Mis and badb had no historical ancestresses. In neither pagan or Christian times did Irish women go to war against men.
While I would not entirely discount the possibility of some women taking up arms, in desperation or by choice, during Ireland’s Celtic or Iron Age centuries, or even in the Early Christian or Medieval era, there is very little reason to doubt Bitel’s broad analysis of the period. Females – when not aristocratic leaders in their own right – supported their male kinsmen when they went to war, materially or emotionally. Those occasions when women themselves stood on the battlefield were extraordinarily rare, whatever their political or social standing. And Medieval Scandinavia was much the same.
Reason and facts ignored, propaganda, hype, and (over-) emotional hysteria guiding the blind masses to make-believe the world matches their delusional fantasies? Say it is not so. Seems to be the mores of our time.
There is a nice discussion here touching upon the subject of the Birka burial from a more social point of view. It’s an enjoyable blog in general.
Very enjoyable indeed. Mixing two of my favourite subjects, beer and history. A toast to braciatrix for a job well done! Thanks for the link.
Remember, there is next to no good reason to use the term ‘Celtic’ in relation to Ireland. There is not the slightest evidence of any ethnic Celtic input in Ireland, very few truly Celtic artifacts, latest research indicates that no Celtic language was spoken in Ireland until the first century AD (and it was Brythonic, not Celtice), and the Irish never described themselves as Celts. Ireland’s Celticity is overwhelmingly based on misunderstanding a language classification, Romantic era fiction, and the 18th-19th century English racial classification. It should be noted that the Irish only began using the term when they ceased speaking Gaeilge and therefore losing touch with their own heritages. Its taken decades to unravel this in Ireland, given its endorsement by the revolutionary generation, and is still very prevalent in the Anglosphere (I cite yet another incorrect use of the term in the otherwise fine Irish DNA Atlas – https://www.nature.com/articles/s41598-017-17124-4?WT.feed_name=subjects_population-genetics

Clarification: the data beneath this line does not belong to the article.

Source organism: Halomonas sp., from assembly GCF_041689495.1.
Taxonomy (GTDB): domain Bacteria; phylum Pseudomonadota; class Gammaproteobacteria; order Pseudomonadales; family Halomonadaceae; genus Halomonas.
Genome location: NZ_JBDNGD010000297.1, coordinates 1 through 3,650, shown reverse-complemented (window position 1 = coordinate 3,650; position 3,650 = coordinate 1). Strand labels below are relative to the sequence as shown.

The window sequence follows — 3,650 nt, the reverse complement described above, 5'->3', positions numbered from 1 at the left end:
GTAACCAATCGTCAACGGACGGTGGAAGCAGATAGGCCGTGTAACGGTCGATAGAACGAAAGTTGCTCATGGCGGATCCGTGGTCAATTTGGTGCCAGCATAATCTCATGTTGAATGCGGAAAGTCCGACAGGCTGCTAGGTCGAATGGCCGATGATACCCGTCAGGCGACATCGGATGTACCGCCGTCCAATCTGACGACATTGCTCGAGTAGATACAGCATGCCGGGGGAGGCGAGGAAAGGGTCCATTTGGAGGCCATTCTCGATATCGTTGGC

Yet “there is no obvious ‘Celtic’ component in the material culture, settlement or religion of Iron Age people living in Cork’. Similarly, his question: ‘Are Cork people, or for that matter the Irish, Celts?’ is met with a resounding ‘No’. This will, of course, come a no surprise to most archaeologists, but may be something of a shock to the wider public and O’Brien is to be congratulated for stating the case so frankly.”
The Irish language is a Celtic language, its origins existing within both the spectrum of Insular Celtic and West European Q-Celtic.
There is no evidence of any other language in Ireland before the Irish language. All theorised linguistic substrate, be they Indo-European or exotic non-Indo-European, are highly debatable and largely untenable. The hypothesis, if anything, points towards Continental derivatives brought to Ireland by Proto-Celtic speakers.
All nomenclature, toponyms, etc. as far back as we can go are Irish, on the Goidelic stem.